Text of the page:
Guns, rap, and silence


Editor’s note: The following article originally appeared in the April 16, 2001, issue of National Review.

A lot of people were interested in the Sean “Puffy” Combs trial: fans of rap music; celebrity-watchers; connoisseurs of popular culture. But one group of people showed no interest whatsoever: gun-control activists. This was rather strange — a dog that didn’t bark. The Combs case was awash in guns; so is Combs’s world — that of rap or “hip-hop.” But the gun-controllers prefer to ignore this dark corner. Their indifference, or passivity, may be taken to represent a broader failure of liberalism to confront ghetto culture — to look it in the eye and cry, “No!”

Combs — known as “Puff Daddy” — is a major figure in rap, the boss of a record label called “Bad Boy.” (Another label is called “Murder, Inc.” — one refreshing thing about the rappers is their lack of pretense.) The Combs case dominated New York at the beginning of this year, the trial of a century that is still very young. What happened is this: In December 1999, Combs visited a nightclub with his girlfriend (the pop star Jennifer Lopez), a few “associates,” and several of his guns. Someone insulted Combs. Shooting broke out. Three people were injured, two of them badly. Then Combs and his group fled the scene. When the police finally caught up with the getaway car — or rather, the getaway Lincoln Navigator SUV — they found two guns. Combs was subsequently charged with illegal weapons possession and bribery (he had tried to get his driver to accept responsibility for the guns). The rapper’s guilt seemed clear, but he denied everything.

In a now-de rigueur move, Combs hired Johnnie Cochran, the O.J. lawyer, who composed a few new rhymes and flashed his smile at the jury. Combs got off. One of those “associates,” however, was not so lucky: Jamal “Shyne” Barrow — a rapper described as Combs’s protégé — was found guilty of first-degree assault. He now faces 25 years in prison.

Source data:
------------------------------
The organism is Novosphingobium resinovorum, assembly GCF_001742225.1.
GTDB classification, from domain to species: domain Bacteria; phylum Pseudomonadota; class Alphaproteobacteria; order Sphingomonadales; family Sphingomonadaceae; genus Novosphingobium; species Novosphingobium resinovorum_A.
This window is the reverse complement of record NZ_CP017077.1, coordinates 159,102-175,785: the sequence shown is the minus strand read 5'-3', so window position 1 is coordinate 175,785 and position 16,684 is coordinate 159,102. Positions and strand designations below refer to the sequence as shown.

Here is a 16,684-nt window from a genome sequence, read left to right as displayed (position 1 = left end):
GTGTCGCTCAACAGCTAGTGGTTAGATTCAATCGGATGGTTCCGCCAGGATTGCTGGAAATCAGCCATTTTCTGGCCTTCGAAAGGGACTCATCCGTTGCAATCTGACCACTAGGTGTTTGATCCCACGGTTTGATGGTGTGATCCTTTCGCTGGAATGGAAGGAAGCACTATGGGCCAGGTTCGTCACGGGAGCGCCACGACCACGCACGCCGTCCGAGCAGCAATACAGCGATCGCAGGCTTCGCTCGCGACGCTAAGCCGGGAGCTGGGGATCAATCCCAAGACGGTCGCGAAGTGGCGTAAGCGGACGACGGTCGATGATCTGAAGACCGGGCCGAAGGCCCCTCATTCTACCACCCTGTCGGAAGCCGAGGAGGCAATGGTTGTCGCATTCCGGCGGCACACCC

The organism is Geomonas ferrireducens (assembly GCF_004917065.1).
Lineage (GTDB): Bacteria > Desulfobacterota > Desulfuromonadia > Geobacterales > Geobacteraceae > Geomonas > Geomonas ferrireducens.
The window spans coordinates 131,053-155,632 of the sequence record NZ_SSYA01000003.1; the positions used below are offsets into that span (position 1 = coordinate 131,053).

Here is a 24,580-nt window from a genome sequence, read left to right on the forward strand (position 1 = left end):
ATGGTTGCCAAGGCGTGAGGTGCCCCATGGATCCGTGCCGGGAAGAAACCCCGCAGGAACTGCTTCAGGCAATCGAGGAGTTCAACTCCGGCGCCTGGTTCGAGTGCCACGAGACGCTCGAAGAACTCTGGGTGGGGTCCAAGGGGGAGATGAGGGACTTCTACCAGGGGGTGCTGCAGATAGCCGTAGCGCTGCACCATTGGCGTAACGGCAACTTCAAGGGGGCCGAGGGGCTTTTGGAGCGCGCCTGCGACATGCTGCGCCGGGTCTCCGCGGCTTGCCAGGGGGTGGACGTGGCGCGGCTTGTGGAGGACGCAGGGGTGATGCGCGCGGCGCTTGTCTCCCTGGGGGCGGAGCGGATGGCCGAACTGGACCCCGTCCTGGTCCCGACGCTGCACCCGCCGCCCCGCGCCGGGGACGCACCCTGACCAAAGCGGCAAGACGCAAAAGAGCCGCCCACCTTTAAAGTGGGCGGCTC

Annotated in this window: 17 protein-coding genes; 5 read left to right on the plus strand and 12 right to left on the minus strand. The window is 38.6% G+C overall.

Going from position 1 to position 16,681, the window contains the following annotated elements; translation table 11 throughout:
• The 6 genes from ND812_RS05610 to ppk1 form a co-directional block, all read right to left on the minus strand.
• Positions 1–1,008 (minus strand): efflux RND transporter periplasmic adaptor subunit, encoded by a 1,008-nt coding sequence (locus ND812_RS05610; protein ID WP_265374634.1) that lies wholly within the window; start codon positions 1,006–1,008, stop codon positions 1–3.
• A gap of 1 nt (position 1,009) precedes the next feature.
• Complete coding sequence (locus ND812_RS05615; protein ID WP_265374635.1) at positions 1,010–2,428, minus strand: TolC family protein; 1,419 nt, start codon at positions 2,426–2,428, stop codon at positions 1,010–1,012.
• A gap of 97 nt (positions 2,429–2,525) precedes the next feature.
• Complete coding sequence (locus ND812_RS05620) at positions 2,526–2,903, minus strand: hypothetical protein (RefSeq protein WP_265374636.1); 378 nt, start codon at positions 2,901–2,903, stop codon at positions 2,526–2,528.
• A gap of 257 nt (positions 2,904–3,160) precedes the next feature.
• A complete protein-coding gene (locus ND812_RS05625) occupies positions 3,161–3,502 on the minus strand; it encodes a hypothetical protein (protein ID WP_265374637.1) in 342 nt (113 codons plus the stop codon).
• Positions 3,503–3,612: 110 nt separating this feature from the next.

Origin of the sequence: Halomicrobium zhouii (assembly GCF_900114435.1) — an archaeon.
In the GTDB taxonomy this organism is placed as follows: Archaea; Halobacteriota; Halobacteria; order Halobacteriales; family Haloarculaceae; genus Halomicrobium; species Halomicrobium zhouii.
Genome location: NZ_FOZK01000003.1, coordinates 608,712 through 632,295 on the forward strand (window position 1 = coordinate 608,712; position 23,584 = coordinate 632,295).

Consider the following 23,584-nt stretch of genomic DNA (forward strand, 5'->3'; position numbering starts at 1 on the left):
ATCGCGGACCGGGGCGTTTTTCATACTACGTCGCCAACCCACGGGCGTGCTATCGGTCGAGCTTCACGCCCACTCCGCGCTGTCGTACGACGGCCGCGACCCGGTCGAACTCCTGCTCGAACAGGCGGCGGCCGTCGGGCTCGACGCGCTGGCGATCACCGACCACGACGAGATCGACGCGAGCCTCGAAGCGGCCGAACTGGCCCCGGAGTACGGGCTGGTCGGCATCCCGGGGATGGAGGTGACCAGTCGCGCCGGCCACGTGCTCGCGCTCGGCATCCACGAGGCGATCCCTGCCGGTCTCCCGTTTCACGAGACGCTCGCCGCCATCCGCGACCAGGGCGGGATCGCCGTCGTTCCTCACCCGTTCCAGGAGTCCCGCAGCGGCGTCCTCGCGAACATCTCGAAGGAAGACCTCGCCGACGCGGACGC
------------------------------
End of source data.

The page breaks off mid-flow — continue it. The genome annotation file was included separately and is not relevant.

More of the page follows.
So, another day, another rap case — this time, no one died. It’s easy to look away from rap and its nature. But it should not be so, and it certainly shouldn’t be so for gun-controllers. Thug rappers should be their worst nightmare (and a lot of other people’s). Yet the anti-gun activists would rather go after Charlton Heston, rednecks, and other soft targets. It’s far more comfortable to torment the NRA, which advocates not only gun rights but gun safety, than to get in the faces of “gangsta” rappers, who glory in guns and gun violence in song after song after song. Most people, by now, are familiar with rap’s hideous and constant degradation of women (where are the feminists, incidentally?). They are less familiar with rap’s celebration of the gun. Back in 1992, there was a brief furor over a rap called “Cop Killer.” The idea of gunning down policemen is certainly an attention-getter. But if rappers are enthusing only about killing one another, that seems to be another matter, something to be swept under the rug.

Liberals have occasionally been interested in this subject. Tipper and Al Gore were, before Hollywood bit their heads off. Usually, though, when you try to interest liberals in the horrors of today’s worst music, they roll their eyes and recall how their parents railed against “Elvis’s pelvis.” Ah, the two magic words: “Elvis’s pelvis.” Say them, and you shut down any discussion about, for example, rap’s effects on the young. And doesn’t every generation murmur, with a sigh and a shake of the head, “Kids today . . .”? But any sensate being can see that “gangsta” rap — with its sanction, even urging, of rape, murder, and other abuse — has nothing at all in common with Elvis Presley’s swaying hips. It must be, in part, a fear of uncoolness — of fogeydom — that keeps many people from coming to grips with rap. They are perfectly happy to claim that the sight of Joe Camel causes millions of young’uns to smoke cigarettes; but they are reluctant to consider what rap — poured constantly into young ears — might do.